Myst, Doom and false dichotomies



Much virtual ink has been spilled on comparisons between Myst and Doom, two of the three mega-hits of 1993, arguably the single best year in the history of computer games so far. The latest to chime in is Jimmy Maher, a.k.a. The Digital Antiquarian, in a write-up titled The Drawbacks to Success. In his usual manner, it's long, detailed, exquisitely documented... and trying way too hard to be neutral. But then, that's why Jimmy's a reputed scholar while I'm just a punk.

Here's the deal: for one thing, I am one of those crazy people who played both Doom and Myst and loved them both. The difference is, I can consistently finish Episode 1 of the former without dying, admittedly on a lower difficulty; whereas in the latter I only ever managed to visit (and complete) one of the other Ages, not nearly enough to win the game. Coming from a cerebral kind of guy with terrible reflexes, that should speak volumes.

Second, the widespread idea that Myst somehow failed to influence videogames is completely wrong: the game spawned not one, but two genres: the walking simulator, and the escape room game, which later spilled over into the real world. How's that for a success? That neither genre much resembles its original inspiration testifies of the creativity involved in both. Contrast with first person shooters, which are often indistinguishable from each other. And note how many of them tell their story through video or audio logs. Sounds familiar?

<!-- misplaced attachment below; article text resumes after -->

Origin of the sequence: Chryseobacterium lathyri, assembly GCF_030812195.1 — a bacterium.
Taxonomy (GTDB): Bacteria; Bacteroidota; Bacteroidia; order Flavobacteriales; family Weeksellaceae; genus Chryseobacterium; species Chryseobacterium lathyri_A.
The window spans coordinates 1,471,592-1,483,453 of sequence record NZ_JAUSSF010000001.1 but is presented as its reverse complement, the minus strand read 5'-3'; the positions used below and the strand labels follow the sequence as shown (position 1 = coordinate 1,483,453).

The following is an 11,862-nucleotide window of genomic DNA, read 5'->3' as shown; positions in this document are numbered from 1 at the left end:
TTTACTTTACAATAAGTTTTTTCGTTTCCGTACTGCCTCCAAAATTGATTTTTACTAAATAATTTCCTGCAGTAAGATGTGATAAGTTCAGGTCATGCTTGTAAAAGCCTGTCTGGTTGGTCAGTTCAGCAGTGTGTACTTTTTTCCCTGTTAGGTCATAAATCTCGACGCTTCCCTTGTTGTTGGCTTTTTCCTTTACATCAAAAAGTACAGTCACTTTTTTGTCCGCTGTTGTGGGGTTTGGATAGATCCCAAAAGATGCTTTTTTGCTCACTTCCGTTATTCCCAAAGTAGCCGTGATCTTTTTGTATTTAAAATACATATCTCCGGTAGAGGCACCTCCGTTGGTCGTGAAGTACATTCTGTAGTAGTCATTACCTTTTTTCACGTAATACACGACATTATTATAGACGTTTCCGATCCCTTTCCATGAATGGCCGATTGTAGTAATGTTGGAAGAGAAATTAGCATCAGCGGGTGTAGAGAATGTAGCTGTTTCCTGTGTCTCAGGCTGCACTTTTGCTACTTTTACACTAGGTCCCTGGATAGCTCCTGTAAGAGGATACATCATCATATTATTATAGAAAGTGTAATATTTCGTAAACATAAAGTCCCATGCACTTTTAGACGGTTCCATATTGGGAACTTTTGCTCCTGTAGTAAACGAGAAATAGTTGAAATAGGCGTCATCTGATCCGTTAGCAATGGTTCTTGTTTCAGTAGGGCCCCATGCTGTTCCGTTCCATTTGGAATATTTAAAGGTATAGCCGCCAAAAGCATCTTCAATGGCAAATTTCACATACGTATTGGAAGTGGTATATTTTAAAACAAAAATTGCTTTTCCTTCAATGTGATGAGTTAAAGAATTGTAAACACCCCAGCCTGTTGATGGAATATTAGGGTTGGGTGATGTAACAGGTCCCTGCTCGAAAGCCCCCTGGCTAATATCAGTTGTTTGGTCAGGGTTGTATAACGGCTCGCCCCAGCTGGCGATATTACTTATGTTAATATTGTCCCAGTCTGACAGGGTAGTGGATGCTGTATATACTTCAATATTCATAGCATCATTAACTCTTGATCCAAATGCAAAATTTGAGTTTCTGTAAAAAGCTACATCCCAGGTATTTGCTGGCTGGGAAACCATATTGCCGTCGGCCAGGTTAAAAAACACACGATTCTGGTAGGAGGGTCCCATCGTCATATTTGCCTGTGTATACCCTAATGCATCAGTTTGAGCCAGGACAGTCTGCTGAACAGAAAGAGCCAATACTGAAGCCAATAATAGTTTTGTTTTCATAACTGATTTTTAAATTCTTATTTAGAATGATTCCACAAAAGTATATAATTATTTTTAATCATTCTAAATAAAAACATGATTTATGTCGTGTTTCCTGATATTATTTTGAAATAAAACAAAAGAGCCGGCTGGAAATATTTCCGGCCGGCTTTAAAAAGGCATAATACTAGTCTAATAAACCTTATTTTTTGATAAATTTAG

Speaking of genres: gee, you mean back at the time a lot of people would have been drawn to a game that looked different for a change? Most other adventures were the interactive cartoons of Sierra and LucasArts, that put you in the shoes of a loser solving nonsensical puzzles in an absurd world. Is it any wonder that most people would rather play a brave knight or space marine mowing down monsters?

And by the way: I'm sick and tired of snobs insisting that the faceless, nameless protagonist of early videogames is somehow inferior. All the people who remember Zork but none of the many text adventures that followed beg to disagree. So do the millions who bought Myst and, wait for it, Doom. Being able to imagine yourself as the protagonist is a huge part of what makes stories great. Weren't you doing that with each and every book you used to read as a kid?

Even games not usually considered first-person, such as Master of Orion, have plenty of moments where they are. And those are what you'll usually see in screenshots: the experience of actually being there. The game proper, who cares.


Tags: game design, philosophy